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Renal Physiology The kidneys 5 functions 1)Regulation of body fluid volume 2)Regulation of Osmolarity & Ion Balance 3)Regulation of pH 4)Excretion of Wastes.

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Presentation on theme: "Renal Physiology The kidneys 5 functions 1)Regulation of body fluid volume 2)Regulation of Osmolarity & Ion Balance 3)Regulation of pH 4)Excretion of Wastes."— Presentation transcript:

1 Renal Physiology The kidneys 5 functions 1)Regulation of body fluid volume 2)Regulation of Osmolarity & Ion Balance 3)Regulation of pH 4)Excretion of Wastes 5)Synthesis of Hormones

2 Kidney Anatomy Blood enter/leaves via Renal artery/vein Urine leaves via Ureter

3 Nephron

4 Nephron: 4 ways substances move Blood Filtrate Urine

5 Filtration Bowman’s Capsule Podocyte Glomerulus Glomerular capillary Proximal tubule Efferent Arteriole Afferent Arteriole ~ 20% PLASMA entering Glomerulus enter NEPHRON by BULK FLOW!

6 What is filtered? Filtrate in Nephron contains Plasma (ions, waters, small molecules) It SHOULD NOT contain large proteins or blood cells (they can’t fit through Pores/Slits) VIDEO

7 How much is filtered? Normal: 125 ml/Min = 180 L/day = Glomerular Filtration Rate Your plasma is filtered 60 times per day! Blood flow to kidney MUST be HIGH

8 Control of Filtration Rate Local mechanisms alter the diameter of the afferent arteriole Bowman’s Capsule Podocyte Glomerulus Glomerular capillary Proximal tubule Efferent Arteriole Afferent Arteriole Macula Densa (Ascending LOH) Macula Densa releases local control chemicals (ATP, ADP, NO)

9 Control of Filtration Rate Sympathetic ANS: vasoconstriction of afferent & efferent arterioles REDUCED FLOW, decreased Filt. Rate Hormones: Angiotensin II > vasoconstriction > decreased Filt. Rate Prostaglandins > vasodilation > increased Filt. Rate Angiotensin II & Prostoglandins also affect the size of the filtration slits!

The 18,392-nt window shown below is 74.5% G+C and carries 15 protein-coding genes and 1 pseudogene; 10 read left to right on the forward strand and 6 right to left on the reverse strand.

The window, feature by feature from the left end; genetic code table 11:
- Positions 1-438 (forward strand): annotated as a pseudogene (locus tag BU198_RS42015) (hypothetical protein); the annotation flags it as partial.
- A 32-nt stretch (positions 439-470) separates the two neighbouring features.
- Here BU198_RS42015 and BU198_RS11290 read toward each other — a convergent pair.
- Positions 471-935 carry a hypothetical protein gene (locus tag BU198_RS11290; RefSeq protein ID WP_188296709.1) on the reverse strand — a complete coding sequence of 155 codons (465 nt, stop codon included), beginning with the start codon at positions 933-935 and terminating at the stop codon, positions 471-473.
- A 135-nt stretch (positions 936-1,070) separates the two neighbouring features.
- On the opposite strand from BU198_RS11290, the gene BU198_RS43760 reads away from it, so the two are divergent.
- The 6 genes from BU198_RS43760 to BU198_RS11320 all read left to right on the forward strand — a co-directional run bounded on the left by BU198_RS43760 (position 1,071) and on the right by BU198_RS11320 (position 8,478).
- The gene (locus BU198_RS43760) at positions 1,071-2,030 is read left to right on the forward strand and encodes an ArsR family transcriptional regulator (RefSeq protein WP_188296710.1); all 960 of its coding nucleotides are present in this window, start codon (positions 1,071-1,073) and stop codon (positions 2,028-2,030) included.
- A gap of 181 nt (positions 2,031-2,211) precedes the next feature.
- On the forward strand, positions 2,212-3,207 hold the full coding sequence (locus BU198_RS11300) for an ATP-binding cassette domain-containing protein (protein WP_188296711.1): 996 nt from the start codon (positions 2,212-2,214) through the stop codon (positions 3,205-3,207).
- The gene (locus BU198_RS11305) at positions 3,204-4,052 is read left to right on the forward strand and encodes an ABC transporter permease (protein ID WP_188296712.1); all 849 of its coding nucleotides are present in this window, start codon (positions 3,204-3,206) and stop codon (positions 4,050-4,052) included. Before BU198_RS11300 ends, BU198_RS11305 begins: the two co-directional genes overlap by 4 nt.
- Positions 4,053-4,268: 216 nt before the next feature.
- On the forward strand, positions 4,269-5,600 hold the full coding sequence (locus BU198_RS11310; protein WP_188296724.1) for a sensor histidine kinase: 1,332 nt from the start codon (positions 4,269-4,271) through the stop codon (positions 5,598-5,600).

10 Reabsorption: What is reabsorbed? 99% of molecules entering renal tubule are reabsorbed into peritubular capillaries! Na+, K+, Ca2+, Glucose, Water, Cl-, Urea, small proteins

11 Renal Tubule ISF Na+ reabsorbed by Active Transport! Na+ Anions Water Ca2+ K+ Urea Na+ Electrical Gradient Anions (-) reabsorbed Reabsorption Active Transport of Na+ DRIVES REABSORPTION!!!!!!! Everything else is DIFFUSION (electrical or concentration gradient) Osmotic gradient (high ISF) Water reabsorbed High Renal Tubule Conc. Other molecule diffuse down conc. gradients hypertonic

12 Glucose Reabsorption 100% of Glucose is normal blood glucose levels Diabetes mellitus > elevated blood glucose >> glucosuria

13 Secretion FROM Peritubular Capillary TO Renal Tubule Organic molecules (too big for Filtration), K+, H+ are key molecules SECRETED

14 Penicillin (Antibiotic) 4 hours: plasma conc. of penicillin = 0 100% of Penicillin is EXCRETED by 4 hours Penicillin is filtered & secreted

15 1.5 L/Day 180 L/Day L/Day + 0 = Water Glucose 200 mg/min mg /min + 0 =0 mg/min Excretion

16 Fluid and Electrolyte Balance Why does your body maintain fluids and electrolytes in a balanced state? Na + & Water determine blood volume and pressure K + is essential for resting membrane potential in excitable cells H + and HCO 3 - are key in maintaining pH Ca 2+ is a key signaling ion Integrative, multisystem task; kidney, cardiovascular, respiratory, neural

17 Water Homeostasis Diarrhea can INCREASE Living in DRY Places can INCREASE 8 – 8oz waters 9 oz from food You body maintains water homeostasis, PRIMARILY, by altering urine volume!

18 Water Reabsorption Important: Water reabsorption in the LOH is ALWAYS on (unless drugs are present) Your body ONLY alters water reabsorption in the distal tubule & collecting duct!

19 Variable Water Reabsorption Antidiuretic Hormone (ADH) = Vasopressin Vasopressin (ADH) & Aquaporins Antidiuresis = little concentrated urineDiuresis = lotsa dilute urine

20 What drives ADH release? 1)Blood Osmolarity High OSM > Increase ADH Low OSM > Decrease ADH 2) Blood Volume 3) Blood Pressure Low BP> Increase ADH High BP> Decrease ADH

21 Sodium Homeostasis Na+ balance is intimately tied to blood pressure and volume homeostasis! 25% of Adult Americans are Hypertensive Hypertension = Leading Cause of Cardiovascular Death! Excess SALT Intake is Major contributing Factor Americans consume : grams per day NAS recommended: 2 grams per day